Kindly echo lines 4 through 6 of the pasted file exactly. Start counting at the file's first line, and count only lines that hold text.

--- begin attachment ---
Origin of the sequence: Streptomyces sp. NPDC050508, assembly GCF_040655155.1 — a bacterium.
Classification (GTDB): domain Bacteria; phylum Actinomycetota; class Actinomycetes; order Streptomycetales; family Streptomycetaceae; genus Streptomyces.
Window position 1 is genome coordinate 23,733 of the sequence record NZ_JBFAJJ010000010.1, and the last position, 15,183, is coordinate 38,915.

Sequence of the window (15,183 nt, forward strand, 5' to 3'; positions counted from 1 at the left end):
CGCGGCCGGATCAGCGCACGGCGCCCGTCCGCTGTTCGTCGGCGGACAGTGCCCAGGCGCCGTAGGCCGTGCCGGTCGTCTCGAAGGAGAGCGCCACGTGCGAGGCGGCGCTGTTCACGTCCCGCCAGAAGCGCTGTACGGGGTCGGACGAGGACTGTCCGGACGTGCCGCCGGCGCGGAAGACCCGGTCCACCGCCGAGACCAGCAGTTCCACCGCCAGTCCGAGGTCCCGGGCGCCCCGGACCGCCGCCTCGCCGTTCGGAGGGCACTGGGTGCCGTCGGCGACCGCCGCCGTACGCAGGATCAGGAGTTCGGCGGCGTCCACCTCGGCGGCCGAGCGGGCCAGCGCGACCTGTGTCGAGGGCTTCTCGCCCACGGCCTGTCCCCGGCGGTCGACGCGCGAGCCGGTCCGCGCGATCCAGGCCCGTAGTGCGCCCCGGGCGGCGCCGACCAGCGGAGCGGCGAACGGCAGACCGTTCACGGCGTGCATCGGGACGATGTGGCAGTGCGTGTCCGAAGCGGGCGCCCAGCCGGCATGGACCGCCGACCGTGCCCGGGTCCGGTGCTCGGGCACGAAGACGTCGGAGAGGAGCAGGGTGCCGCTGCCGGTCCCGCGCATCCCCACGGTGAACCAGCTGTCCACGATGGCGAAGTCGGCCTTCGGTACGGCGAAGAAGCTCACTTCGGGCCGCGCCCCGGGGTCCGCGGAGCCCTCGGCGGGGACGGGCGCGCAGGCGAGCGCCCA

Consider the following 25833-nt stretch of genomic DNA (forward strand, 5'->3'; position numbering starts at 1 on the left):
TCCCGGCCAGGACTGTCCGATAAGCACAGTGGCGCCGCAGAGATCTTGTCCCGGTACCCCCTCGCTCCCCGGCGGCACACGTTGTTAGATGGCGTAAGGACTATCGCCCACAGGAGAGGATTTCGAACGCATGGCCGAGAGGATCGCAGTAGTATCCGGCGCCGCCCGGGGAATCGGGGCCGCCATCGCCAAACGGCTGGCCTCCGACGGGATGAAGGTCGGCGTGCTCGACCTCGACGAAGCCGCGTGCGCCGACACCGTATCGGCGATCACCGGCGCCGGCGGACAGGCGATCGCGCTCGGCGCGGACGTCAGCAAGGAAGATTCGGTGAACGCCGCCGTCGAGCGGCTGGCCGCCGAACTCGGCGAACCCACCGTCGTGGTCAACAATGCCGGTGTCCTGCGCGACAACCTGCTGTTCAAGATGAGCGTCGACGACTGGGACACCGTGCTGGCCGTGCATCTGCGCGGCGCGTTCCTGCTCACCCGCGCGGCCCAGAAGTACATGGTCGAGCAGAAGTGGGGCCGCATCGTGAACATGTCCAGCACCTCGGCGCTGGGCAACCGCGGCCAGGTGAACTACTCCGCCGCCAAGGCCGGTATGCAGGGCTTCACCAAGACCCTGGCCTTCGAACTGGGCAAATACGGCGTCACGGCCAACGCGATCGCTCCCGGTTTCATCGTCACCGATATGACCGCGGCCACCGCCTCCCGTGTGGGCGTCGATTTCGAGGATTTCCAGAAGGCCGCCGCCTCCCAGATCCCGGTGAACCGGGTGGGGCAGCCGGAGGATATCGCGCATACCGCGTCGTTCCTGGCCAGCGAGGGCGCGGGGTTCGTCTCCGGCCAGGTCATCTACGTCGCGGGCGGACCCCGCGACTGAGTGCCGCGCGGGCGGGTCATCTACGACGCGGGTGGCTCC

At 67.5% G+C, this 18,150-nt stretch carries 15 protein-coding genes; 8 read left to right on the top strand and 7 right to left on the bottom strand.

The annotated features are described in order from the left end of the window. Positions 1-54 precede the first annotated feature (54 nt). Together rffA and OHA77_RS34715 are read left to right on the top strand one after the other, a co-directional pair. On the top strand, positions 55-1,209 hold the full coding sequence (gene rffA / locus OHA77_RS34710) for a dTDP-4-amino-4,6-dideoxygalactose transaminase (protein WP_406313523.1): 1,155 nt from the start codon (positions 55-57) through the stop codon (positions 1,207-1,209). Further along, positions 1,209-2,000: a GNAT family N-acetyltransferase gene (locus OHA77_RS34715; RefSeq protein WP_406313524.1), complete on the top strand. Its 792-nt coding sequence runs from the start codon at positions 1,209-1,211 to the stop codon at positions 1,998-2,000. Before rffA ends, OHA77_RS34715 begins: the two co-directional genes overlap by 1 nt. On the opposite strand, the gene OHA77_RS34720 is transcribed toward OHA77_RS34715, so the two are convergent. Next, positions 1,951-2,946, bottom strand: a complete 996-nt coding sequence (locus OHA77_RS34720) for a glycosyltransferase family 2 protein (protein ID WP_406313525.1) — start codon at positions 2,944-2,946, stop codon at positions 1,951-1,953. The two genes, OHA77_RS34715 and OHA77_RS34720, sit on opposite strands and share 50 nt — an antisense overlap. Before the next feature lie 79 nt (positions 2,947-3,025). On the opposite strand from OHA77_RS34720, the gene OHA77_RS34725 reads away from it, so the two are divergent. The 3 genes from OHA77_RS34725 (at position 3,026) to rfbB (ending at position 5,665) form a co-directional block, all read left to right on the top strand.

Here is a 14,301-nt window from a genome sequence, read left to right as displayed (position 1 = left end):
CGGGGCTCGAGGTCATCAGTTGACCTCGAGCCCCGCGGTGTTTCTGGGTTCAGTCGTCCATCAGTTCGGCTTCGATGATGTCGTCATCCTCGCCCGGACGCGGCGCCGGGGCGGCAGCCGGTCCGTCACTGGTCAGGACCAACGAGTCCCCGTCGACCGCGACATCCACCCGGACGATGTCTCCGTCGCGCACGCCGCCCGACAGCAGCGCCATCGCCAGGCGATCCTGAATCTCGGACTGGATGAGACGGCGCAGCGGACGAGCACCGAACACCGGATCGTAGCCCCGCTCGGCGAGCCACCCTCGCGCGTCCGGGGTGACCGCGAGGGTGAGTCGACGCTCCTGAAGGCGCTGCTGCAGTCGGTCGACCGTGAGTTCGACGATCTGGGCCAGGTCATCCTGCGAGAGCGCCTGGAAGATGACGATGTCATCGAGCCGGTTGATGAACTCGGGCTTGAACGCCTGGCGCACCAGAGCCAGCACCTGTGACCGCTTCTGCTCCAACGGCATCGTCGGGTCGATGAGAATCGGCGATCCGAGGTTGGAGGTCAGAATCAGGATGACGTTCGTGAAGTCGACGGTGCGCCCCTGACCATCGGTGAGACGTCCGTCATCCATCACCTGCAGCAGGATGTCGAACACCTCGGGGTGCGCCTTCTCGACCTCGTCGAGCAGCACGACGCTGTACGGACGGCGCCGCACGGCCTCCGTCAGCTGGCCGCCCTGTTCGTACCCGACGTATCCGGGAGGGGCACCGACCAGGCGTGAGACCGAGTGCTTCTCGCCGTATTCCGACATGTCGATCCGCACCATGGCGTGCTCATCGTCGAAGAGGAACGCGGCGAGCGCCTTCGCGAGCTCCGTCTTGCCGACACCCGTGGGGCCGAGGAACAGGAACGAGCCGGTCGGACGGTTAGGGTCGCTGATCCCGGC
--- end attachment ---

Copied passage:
Sequence of the window (15,183 nt, forward strand, 5' to 3'; positions counted from 1 at the left end):
CGCGGCCGGATCAGCGCACGGCGCCCGTCCGCTGTTCGTCGGCGGACAGTGCCCAGGCGCCGTAGGCCGTGCCGGTCGTCTCGAAGGAGAGCGCCACGTGCGAGGCGGCGCTGTTCACGTCCCGCCAGAAGCGCTGTACGGGGTCGGACGAGGACTGTCCGGACGTGCCGCCGGCGCGGAAGACCCGGTCCACCGCCGAGACCAGCAGTTCCACCGCCAGTCCGAGGTCCCGGGCGCCCCGGACCGCCGCCTCGCCGTTCGGAGGGCACTGGGTGCCGTCGGCGACCGCCGCCGTACGCAGGATCAGGAGTTCGGCGGCGTCCACCTCGGCGGCCGAGCGGGCCAGCGCGACCTGTGTCGAGGGCTTCTCGCCCACGGCCTGTCCCCGGCGGTCGACGCGCGAGCCGGTCCGCGCGATCCAGGCCCGTAGTGCGCCCCGGGCGGCGCCGACCAGCGGAGCGGCGAACGGCAGACCGTTCACGGCGTGCATCGGGACGATGTGGCAGTGCGTGTCCGAAGCGGGCGCCCAGCCGGCATGGACCGCCGACCGTGCCCGGGTCCGGTGCTCGGGCACGAAGACGTCGGAGAGGAGCAGGGTGCCGCTGCCGGTCCCGCGCATCCCCACGGTGAACCAGCTGTCCACGATGGCGAAGTCGGCCTTCGGTACGGCGAAGAAGCTCACTTCGGGCCGCGCCCCGGGGTCCGCGGAGCCCTCGGCGGGGACGGGCGCGCAGGCGAGCGCCCA

Consider the following 25833-nt stretch of genomic DNA (forward strand, 5'->3'; position numbering starts at 1 on the left):